Autism Awareness Month…every year it’s the same story…I change my profile picture to some mildly inspiring puzzle piece image, repost several informational blogs, and every once in a while write a list of blessings that Autism has brought into my life. Then April is over, and I go back to the daily awareness that is the reality of being a parent to a child with this disorder. An entire month dedicated to something that I’m deeply passionate about and yet…I feel nothing. Why do I keep doing this when I feel so numb?
Maybe I do this every year because I’m driven to somehow prove to the world that I’m a supportive parent. Caring way too much about what others think of me leads to a desperate attempt to be seen and heard in an area of my life that often leaves me feeling either harshly judged or completely invisible.
Maybe it’s the mom guilt. That little voice inside my head that ignores the many times family and friends have told me it’s not my fault. The voice that insists that I’m somehow to blame for her diagnosis. If I just share enough of my heart with the world on this subject, and it fosters even a little more understanding for others like my daughter, I’ll redeem myself and just maybe the a little of the guilt will disappear…right? Nope.
This year, we’re only two days into April, and I just can’t do it anymore. I can’t pretend that anything I post on social media will actually spread awareness of the reality of Autism in the lives of those living with it. As great as social media is at spreading the word on things, it’s also great at deadening us inside. Before Facebook, I used to see photos of homeless families or read stories of abortion and it would crush me. The compassion within was alive and breathing. I reacted to human need. Now, I scroll past photos of starving babies and articles about mass killings several times a day and keep right on going. Just take another sip of my coffee and move on with my day. To think that my posts about Autism are going to cause any kind of real movement towards acceptance seems ridiculous.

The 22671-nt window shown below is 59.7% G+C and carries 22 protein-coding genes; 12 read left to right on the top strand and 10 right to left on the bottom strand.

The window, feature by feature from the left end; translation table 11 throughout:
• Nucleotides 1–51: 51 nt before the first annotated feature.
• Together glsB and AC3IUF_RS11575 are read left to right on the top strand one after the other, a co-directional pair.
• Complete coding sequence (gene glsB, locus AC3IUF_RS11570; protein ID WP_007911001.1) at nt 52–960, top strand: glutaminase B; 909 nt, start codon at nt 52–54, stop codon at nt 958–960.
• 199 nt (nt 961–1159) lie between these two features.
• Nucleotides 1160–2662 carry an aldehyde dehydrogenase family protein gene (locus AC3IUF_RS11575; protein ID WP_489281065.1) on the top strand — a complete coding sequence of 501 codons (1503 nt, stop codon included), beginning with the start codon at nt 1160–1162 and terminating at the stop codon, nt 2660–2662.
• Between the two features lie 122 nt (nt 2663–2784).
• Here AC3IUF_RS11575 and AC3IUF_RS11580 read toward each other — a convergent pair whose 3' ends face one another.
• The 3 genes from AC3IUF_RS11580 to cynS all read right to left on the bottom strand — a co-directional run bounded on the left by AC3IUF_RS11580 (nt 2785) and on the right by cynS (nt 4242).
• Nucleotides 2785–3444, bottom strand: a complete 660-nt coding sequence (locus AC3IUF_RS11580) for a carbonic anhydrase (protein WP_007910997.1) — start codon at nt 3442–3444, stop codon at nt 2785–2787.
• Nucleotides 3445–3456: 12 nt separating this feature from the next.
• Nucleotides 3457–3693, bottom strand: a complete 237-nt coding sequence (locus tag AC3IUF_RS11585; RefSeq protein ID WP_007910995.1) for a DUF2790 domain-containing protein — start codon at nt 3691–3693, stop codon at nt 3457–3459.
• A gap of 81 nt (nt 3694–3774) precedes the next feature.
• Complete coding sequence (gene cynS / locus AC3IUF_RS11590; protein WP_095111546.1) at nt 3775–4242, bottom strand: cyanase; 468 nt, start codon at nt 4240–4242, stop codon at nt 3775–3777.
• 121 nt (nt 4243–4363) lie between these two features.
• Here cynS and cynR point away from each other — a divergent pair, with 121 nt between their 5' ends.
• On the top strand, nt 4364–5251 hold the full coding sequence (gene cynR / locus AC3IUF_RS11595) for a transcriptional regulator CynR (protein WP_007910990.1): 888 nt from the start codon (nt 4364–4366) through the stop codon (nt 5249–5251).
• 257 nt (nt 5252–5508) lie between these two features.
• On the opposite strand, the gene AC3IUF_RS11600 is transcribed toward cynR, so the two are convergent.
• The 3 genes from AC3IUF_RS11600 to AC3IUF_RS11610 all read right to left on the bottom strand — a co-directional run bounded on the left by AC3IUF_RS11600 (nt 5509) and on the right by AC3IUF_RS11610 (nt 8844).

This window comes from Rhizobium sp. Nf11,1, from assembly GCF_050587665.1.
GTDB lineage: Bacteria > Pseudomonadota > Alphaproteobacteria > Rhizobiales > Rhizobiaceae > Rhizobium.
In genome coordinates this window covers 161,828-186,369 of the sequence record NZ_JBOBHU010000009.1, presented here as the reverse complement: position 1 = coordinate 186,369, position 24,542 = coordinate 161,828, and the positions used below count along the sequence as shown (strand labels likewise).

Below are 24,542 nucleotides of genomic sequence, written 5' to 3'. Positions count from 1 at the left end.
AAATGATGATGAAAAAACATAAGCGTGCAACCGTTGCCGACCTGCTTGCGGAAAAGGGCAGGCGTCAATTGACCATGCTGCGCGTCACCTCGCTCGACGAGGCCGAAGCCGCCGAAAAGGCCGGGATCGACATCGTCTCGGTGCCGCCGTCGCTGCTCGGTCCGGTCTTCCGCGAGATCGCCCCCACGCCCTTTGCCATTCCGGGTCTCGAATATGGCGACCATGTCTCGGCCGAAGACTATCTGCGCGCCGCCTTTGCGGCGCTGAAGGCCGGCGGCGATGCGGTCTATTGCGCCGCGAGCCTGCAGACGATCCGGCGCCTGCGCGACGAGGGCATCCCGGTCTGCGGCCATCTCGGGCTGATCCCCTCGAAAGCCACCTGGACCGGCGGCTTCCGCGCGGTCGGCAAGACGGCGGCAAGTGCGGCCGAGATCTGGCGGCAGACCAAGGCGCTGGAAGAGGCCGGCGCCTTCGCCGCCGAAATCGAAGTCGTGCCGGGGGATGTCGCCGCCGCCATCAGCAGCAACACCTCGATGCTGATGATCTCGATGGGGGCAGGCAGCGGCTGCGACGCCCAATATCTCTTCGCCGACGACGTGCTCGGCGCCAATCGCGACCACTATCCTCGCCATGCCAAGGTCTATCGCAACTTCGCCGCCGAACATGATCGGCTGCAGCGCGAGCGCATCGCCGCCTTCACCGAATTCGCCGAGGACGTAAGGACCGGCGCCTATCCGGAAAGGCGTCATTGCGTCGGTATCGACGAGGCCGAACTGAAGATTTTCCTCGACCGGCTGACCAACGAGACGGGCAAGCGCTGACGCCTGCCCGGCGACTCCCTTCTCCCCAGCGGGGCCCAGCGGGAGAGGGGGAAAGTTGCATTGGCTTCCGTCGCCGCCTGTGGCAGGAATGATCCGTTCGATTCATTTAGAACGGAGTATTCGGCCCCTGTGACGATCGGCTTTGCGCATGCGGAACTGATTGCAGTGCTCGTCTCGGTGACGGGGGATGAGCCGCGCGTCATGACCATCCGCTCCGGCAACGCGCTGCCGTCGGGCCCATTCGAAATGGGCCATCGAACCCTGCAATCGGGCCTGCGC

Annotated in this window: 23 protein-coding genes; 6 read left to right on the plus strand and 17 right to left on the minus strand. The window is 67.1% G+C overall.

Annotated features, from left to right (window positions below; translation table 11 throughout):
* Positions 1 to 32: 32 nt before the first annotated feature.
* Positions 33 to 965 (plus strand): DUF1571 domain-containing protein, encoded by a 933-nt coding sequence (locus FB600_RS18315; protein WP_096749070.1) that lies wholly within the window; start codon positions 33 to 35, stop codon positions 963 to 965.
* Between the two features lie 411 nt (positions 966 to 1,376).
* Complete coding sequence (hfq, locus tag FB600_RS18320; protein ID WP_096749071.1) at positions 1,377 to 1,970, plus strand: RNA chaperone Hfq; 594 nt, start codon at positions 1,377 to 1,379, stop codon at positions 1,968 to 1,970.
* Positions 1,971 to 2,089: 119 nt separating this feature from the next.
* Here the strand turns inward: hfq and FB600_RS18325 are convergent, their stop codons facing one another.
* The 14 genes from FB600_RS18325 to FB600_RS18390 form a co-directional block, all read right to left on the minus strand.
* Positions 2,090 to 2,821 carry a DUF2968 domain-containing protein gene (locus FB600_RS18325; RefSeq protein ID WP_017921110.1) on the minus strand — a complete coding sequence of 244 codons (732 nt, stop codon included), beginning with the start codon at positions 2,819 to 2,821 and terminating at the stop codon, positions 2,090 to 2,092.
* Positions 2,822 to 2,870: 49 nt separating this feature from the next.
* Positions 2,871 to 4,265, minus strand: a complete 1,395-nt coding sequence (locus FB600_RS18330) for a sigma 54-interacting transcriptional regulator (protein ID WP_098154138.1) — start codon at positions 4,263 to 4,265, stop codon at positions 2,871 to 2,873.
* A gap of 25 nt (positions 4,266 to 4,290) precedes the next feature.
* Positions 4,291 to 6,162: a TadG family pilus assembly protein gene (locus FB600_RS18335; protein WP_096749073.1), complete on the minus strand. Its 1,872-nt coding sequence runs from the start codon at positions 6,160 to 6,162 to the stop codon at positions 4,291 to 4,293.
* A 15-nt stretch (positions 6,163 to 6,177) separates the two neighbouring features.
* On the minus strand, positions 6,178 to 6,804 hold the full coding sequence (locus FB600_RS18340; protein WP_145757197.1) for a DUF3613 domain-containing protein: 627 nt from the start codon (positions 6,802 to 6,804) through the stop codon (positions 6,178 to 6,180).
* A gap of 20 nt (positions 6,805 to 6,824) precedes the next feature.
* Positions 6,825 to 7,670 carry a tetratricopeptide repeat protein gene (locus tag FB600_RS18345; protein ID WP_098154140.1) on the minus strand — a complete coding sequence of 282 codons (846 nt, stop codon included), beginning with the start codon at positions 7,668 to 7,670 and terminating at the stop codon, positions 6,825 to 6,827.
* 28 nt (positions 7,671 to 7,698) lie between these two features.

What we really need to be aware of is the irony of trying to stir up compassion for a disorder that causes difficulty with empathy in a society that has in so many ways abandoned empathy altogether. We need to be aware of the fact that awareness campaigns shouldn’t be necessary. I can’t count the number of articles I see each day online written by parents like myself, gushing over a stranger simply saying “Hi” to their child with disabilities. Don’t get me wrong, I am extremely grateful for the people in my daughter’s life who take the time to interact with her. But the act of simply acknowledging a person with disabilities doesn’t deserve an award. It’s common decency! It shouldn’t be something we even have to think about. Seeing the person first, the disability later, and choosing to value that person just as much as anyone else should not be such an extremely rare and shocking occurrence that it makes headlines! It should be an automatic response.
I long for acceptance of my child with Autism with every fiber of my being. As much as I’d love to believe that she could grow up in a world where she’s appreciated and valued just as she is, without judgement and condemnation for her struggles…I know that’s not the current reality. Regardless of how much publicity Autism gets one month a year, she’s still going to be viewed as “different” by a world that refuses to acknowledge that not a single one of us is the same. We’re all different by design. What makes that so hard to embrace?!
The many ways that society is failing those with disabilities…the many ways we’re failing each other…makes me angry and makes me sad. I want a more grace-filled world for my daughter. Finally, I’m owning up to the fact that it starts with me…and posting pictures of puzzle pieces on Instagram isn’t going to change the world for her. Working hard to treat each person I come into contact with as better than myself, deserving of love and respect regardless of their differences…that’s the only chance I have at changing the world for my child. One person, one moment at a time. Expecting the world out there to change for her without changing the world within the walls of my own heart…that makes me a part of the problem. We’ll never fix the brokenness all around us, without first fixing the brokenness within us.
I’ll never stop trying to spread awareness about Autism, in hopes that acceptance becomes reality. But, starting this year, promoting awareness looks different. Acceptance for my child starts with me.